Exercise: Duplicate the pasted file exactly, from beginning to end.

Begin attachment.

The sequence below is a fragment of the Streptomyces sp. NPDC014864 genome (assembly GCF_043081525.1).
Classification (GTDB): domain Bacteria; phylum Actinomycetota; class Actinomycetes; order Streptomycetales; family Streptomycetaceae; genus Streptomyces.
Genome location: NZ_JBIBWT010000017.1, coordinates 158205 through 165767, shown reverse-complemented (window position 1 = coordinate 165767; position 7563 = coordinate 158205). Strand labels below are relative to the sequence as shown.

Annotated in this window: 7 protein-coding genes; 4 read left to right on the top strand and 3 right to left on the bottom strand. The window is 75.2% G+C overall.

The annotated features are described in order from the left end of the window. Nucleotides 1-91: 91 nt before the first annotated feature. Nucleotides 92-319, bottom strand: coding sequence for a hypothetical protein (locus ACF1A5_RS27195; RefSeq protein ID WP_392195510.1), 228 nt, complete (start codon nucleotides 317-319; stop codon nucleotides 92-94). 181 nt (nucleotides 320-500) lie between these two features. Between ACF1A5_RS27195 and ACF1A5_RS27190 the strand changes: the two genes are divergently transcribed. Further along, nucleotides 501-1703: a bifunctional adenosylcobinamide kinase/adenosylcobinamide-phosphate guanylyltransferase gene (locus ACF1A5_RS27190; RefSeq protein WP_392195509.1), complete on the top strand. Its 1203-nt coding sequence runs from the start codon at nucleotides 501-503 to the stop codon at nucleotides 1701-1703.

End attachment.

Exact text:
The sequence below is a fragment of the Streptomyces sp. NPDC014864 genome (assembly GCF_043081525.1).
Classification (GTDB): domain Bacteria; phylum Actinomycetota; class Actinomycetes; order Streptomycetales; family Streptomycetaceae; genus Streptomyces.
Genome location: NZ_JBIBWT010000017.1, coordinates 158205 through 165767, shown reverse-complemented (window position 1 = coordinate 165767; position 7563 = coordinate 158205). Strand labels below are relative to the sequence as shown.

Annotated in this window: 7 protein-coding genes; 4 read left to right on the top strand and 3 right to left on the bottom strand. The window is 75.2% G+C overall.

The annotated features are described in order from the left end of the window. Nucleotides 1-91: 91 nt before the first annotated feature. Nucleotides 92-319, bottom strand: coding sequence for a hypothetical protein (locus ACF1A5_RS27195; RefSeq protein ID WP_392195510.1), 228 nt, complete (start codon nucleotides 317-319; stop codon nucleotides 92-94). 181 nt (nucleotides 320-500) lie between these two features. Between ACF1A5_RS27195 and ACF1A5_RS27190 the strand changes: the two genes are divergently transcribed. Further along, nucleotides 501-1703: a bifunctional adenosylcobinamide kinase/adenosylcobinamide-phosphate guanylyltransferase gene (locus ACF1A5_RS27190; RefSeq protein WP_392195509.1), complete on the top strand. Its 1203-nt coding sequence runs from the start codon at nucleotides 501-503 to the stop codon at nucleotides 1701-1703.